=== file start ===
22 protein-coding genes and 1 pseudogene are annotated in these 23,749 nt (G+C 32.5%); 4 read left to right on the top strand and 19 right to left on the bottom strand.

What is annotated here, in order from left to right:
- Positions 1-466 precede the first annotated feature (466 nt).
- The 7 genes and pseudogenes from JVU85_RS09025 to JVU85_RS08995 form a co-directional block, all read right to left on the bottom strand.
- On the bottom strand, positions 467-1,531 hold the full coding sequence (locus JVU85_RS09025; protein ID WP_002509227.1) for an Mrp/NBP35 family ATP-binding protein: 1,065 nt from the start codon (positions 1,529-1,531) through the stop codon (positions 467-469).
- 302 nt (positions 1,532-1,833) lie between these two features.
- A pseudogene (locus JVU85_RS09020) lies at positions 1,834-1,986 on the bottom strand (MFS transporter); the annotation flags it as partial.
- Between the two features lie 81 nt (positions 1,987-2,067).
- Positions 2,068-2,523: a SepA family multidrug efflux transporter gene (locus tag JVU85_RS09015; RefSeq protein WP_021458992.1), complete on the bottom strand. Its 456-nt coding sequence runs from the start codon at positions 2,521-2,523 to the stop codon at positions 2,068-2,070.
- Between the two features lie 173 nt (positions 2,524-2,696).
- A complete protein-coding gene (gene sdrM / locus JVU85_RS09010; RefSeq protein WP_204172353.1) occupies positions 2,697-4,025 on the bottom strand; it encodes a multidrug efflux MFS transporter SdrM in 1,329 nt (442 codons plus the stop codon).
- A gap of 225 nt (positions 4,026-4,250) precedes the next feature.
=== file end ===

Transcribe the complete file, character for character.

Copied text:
22 protein-coding genes and 1 pseudogene are annotated in these 23,749 nt (G+C 32.5%); 4 read left to right on the top strand and 19 right to left on the bottom strand.

What is annotated here, in order from left to right:
- Positions 1-466 precede the first annotated feature (466 nt).
- The 7 genes and pseudogenes from JVU85_RS09025 to JVU85_RS08995 form a co-directional block, all read right to left on the bottom strand.
- On the bottom strand, positions 467-1,531 hold the full coding sequence (locus JVU85_RS09025; protein ID WP_002509227.1) for an Mrp/NBP35 family ATP-binding protein: 1,065 nt from the start codon (positions 1,529-1,531) through the stop codon (positions 467-469).
- 302 nt (positions 1,532-1,833) lie between these two features.
- A pseudogene (locus JVU85_RS09020) lies at positions 1,834-1,986 on the bottom strand (MFS transporter); the annotation flags it as partial.
- Between the two features lie 81 nt (positions 1,987-2,067).
- Positions 2,068-2,523: a SepA family multidrug efflux transporter gene (locus tag JVU85_RS09015; RefSeq protein WP_021458992.1), complete on the bottom strand. Its 456-nt coding sequence runs from the start codon at positions 2,521-2,523 to the stop codon at positions 2,068-2,070.
- Between the two features lie 173 nt (positions 2,524-2,696).
- A complete protein-coding gene (gene sdrM / locus JVU85_RS09010; RefSeq protein WP_204172353.1) occupies positions 2,697-4,025 on the bottom strand; it encodes a multidrug efflux MFS transporter SdrM in 1,329 nt (442 codons plus the stop codon).
- A gap of 225 nt (positions 4,026-4,250) precedes the next feature.